Result: Core energy intake correlated negatively with discretionary energy intake (cross-equation correlation, ρ = -0.49 (95% CI: -0.57, -0.39)). Its correlation with discretionary foods (-0.47 (-0.56, -0.37)) was stronger than that with discretionary beverages (-0.19 (-0.30, -0.07)) The correlation between core energy intake and discretionary energy intake was significantly stronger in participants who did not have obesity (-0.67 (-0.71, -0.50)) than those with obesity (-0.32 (-0.46, -0.17)) ( = 0.0002).

Conclusions: Core and discretionary energy intake share an inverse and potentially bidirectional, relationship that appears to be stronger with discretionary foods than discretionary beverages. These relationships were significantly weaker in participants with obesity which may indicate less precise dietary compensation in these individuals. While strategies that promote greater intake of core foods may assist with weight maintenance in individuals of healthy weight, its impact in individuals with obesity may be limited. These strategies should be accompanied by direct messages to reduce commensurately the intake of discretionary items, with special attention paid to discretionary beverage consumption.
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http://dx.doi.org/10.3390/nu11030683DOI Listing
http://www.ncbi.nlm.nih.gov/pmc/articles/PMC6471653PMC
March 2019

MRI diagnosis of suprascapular neuropathy using spinoglenoid notch distension.

Radiol Med 2019 Jul 5;124(7):643-652. Epub 2019 Mar 5.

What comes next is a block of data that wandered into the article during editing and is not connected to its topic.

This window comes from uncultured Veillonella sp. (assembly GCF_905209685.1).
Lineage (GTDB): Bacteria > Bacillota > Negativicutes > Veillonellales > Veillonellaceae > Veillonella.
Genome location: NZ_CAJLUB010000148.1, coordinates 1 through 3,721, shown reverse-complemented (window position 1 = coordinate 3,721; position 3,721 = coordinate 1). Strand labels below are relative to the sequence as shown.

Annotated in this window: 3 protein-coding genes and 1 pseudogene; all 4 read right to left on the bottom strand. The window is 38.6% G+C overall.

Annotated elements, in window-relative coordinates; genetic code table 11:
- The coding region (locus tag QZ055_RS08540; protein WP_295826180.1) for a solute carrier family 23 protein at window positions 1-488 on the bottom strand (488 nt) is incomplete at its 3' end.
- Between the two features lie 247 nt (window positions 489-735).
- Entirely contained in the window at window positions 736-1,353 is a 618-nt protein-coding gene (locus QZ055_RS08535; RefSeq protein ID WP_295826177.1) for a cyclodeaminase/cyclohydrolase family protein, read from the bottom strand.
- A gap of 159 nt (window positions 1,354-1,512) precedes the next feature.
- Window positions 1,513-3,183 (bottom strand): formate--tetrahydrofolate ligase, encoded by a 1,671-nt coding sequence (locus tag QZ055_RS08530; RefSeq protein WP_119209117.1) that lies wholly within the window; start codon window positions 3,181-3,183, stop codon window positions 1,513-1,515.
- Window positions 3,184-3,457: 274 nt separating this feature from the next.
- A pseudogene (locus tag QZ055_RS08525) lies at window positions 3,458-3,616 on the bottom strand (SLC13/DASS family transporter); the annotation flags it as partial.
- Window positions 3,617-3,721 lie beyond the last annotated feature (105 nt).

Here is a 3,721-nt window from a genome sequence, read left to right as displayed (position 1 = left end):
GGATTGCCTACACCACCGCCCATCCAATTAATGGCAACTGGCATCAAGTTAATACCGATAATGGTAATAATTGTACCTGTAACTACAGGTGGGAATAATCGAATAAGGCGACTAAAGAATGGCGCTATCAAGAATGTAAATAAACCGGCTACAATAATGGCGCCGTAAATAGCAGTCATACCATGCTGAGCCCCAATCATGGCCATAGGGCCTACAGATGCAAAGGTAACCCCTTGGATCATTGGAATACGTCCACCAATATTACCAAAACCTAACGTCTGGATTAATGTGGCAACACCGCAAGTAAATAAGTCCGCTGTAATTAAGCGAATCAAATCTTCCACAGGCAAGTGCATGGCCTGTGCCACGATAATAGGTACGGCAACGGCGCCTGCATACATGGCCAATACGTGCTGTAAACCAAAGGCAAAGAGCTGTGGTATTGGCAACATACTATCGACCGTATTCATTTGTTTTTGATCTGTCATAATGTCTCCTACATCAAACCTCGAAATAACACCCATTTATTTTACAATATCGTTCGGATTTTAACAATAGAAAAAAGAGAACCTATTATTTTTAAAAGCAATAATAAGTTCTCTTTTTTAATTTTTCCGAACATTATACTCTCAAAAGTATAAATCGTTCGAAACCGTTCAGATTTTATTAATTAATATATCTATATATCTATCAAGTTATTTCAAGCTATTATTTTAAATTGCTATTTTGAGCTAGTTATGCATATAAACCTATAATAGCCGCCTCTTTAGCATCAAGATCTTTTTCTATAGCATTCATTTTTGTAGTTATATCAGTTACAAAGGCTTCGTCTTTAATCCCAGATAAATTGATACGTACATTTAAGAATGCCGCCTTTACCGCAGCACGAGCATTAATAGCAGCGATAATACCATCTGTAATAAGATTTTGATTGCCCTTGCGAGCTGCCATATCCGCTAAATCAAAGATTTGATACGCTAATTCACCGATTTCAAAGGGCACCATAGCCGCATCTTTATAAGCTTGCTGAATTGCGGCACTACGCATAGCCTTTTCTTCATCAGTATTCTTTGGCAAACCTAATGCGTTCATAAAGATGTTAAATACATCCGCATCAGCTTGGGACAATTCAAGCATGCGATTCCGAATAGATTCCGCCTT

Department of Orthopaedic Surgery, University of Tennessee College of Medicine, Chattanooga, 975 East Third St., Hospital Box 260, Chattanooga, TN, 37403, USA.

Purpose: To assess the use of a spinoglenoid notch distension measurement as a radiographic marker on MRI to aid the diagnosis of suprascapular neuropathy.

Methods: Spinoglenoid notch distension was compared on MRI by blinded independent observers for two patient cohorts: one group with an electromyography/nerve conduction study confirmed diagnosis of suprascapular neuropathy who underwent arthroscopic suprascapular nerve decompression, and a control group of patients aged 18-30 years with a normal shoulder MRI.

Results: Sixty suprascapular nerve patients (average age 52 years) were compared to 47 control patients (average age 24 years). Intra-rater and inter-rater reliability showed excellent agreement between reviewers for all measurements. There was a significant difference in the mean spinoglenoid notch distension for the SSN group (m = 8.36, SD = 2.42) compared to the control group (m = 5.7, SD = 1.56); [t(212) = 9.40, p < 0.0001].

Conclusion: The spinoglenoid notch distension is significantly increased in patients with suprascapular neuropathy. We hypothesize that hypertrophy of the transverse scapular ligament creates a venous obstruction resulting in varicosities of the suprascapular vein which runs with the nerve under the ligament. This distends the spinoglenoid notch and can be enlarged in cases of suprascapular neuropathy which is evident on MRI.
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http://dx.doi.org/10.1007/s11547-019-01005-zDOI Listing
July 2019

The single-cell transcriptional landscape of mammalian organogenesis.